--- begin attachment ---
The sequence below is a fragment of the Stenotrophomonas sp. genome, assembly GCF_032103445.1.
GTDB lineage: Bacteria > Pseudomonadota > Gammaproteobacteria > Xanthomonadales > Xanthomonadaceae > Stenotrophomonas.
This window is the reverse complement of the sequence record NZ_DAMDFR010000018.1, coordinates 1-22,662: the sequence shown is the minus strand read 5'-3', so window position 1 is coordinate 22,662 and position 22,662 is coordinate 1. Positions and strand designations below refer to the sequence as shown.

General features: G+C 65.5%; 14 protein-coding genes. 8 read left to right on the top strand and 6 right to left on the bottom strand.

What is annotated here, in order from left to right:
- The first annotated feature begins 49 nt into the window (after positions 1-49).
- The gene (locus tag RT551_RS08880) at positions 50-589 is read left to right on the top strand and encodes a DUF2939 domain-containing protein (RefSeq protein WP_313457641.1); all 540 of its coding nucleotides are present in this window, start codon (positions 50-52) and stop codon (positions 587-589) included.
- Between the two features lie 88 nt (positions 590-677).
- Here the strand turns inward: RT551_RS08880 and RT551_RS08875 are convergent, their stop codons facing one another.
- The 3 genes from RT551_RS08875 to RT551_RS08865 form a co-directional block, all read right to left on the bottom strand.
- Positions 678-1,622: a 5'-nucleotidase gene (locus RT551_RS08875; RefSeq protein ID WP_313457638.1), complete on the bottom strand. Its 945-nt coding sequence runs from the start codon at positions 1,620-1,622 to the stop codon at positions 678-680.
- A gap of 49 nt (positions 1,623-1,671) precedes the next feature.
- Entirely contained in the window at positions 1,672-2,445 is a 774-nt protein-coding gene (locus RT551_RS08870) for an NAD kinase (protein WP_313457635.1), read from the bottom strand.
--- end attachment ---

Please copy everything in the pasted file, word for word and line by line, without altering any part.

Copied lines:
The sequence below is a fragment of the Stenotrophomonas sp. genome, assembly GCF_032103445.1.
GTDB lineage: Bacteria > Pseudomonadota > Gammaproteobacteria > Xanthomonadales > Xanthomonadaceae > Stenotrophomonas.
This window is the reverse complement of the sequence record NZ_DAMDFR010000018.1, coordinates 1-22,662: the sequence shown is the minus strand read 5'-3', so window position 1 is coordinate 22,662 and position 22,662 is coordinate 1. Positions and strand designations below refer to the sequence as shown.

General features: G+C 65.5%; 14 protein-coding genes. 8 read left to right on the top strand and 6 right to left on the bottom strand.

What is annotated here, in order from left to right:
- The first annotated feature begins 49 nt into the window (after positions 1-49).
- The gene (locus tag RT551_RS08880) at positions 50-589 is read left to right on the top strand and encodes a DUF2939 domain-containing protein (RefSeq protein WP_313457641.1); all 540 of its coding nucleotides are present in this window, start codon (positions 50-52) and stop codon (positions 587-589) included.
- Between the two features lie 88 nt (positions 590-677).
- Here the strand turns inward: RT551_RS08880 and RT551_RS08875 are convergent, their stop codons facing one another.
- The 3 genes from RT551_RS08875 to RT551_RS08865 form a co-directional block, all read right to left on the bottom strand.
- Positions 678-1,622: a 5'-nucleotidase gene (locus RT551_RS08875; RefSeq protein ID WP_313457638.1), complete on the bottom strand. Its 945-nt coding sequence runs from the start codon at positions 1,620-1,622 to the stop codon at positions 678-680.
- A gap of 49 nt (positions 1,623-1,671) precedes the next feature.
- Entirely contained in the window at positions 1,672-2,445 is a 774-nt protein-coding gene (locus RT551_RS08870) for an NAD kinase (protein WP_313457635.1), read from the bottom strand.